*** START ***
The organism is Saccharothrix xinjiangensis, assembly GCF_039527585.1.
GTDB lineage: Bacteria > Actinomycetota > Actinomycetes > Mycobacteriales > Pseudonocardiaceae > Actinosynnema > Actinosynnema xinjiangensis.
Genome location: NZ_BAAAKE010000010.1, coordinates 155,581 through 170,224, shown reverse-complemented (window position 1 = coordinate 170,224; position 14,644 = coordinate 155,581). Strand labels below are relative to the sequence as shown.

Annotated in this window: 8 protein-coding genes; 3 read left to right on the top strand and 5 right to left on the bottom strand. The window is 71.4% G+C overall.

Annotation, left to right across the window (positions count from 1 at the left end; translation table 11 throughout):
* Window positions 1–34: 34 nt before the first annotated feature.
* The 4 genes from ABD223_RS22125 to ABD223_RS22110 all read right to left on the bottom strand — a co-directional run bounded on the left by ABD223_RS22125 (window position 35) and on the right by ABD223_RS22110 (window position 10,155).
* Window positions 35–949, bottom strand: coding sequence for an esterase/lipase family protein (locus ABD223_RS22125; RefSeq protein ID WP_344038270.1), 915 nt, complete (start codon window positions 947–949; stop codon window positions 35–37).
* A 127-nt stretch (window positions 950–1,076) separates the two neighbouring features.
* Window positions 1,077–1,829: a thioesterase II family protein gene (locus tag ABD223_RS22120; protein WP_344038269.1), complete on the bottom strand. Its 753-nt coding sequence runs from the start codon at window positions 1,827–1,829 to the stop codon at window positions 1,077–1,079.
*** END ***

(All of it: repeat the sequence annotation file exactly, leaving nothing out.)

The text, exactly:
The organism is Saccharothrix xinjiangensis, assembly GCF_039527585.1.
GTDB lineage: Bacteria > Actinomycetota > Actinomycetes > Mycobacteriales > Pseudonocardiaceae > Actinosynnema > Actinosynnema xinjiangensis.
Genome location: NZ_BAAAKE010000010.1, coordinates 155,581 through 170,224, shown reverse-complemented (window position 1 = coordinate 170,224; position 14,644 = coordinate 155,581). Strand labels below are relative to the sequence as shown.

Annotated in this window: 8 protein-coding genes; 3 read left to right on the top strand and 5 right to left on the bottom strand. The window is 71.4% G+C overall.

Annotation, left to right across the window (positions count from 1 at the left end; translation table 11 throughout):
* Window positions 1–34: 34 nt before the first annotated feature.
* The 4 genes from ABD223_RS22125 to ABD223_RS22110 all read right to left on the bottom strand — a co-directional run bounded on the left by ABD223_RS22125 (window position 35) and on the right by ABD223_RS22110 (window position 10,155).
* Window positions 35–949, bottom strand: coding sequence for an esterase/lipase family protein (locus ABD223_RS22125; RefSeq protein ID WP_344038270.1), 915 nt, complete (start codon window positions 947–949; stop codon window positions 35–37).
* A 127-nt stretch (window positions 950–1,076) separates the two neighbouring features.
* Window positions 1,077–1,829: a thioesterase II family protein gene (locus tag ABD223_RS22120; protein WP_344038269.1), complete on the bottom strand. Its 753-nt coding sequence runs from the start codon at window positions 1,827–1,829 to the stop codon at window positions 1,077–1,079.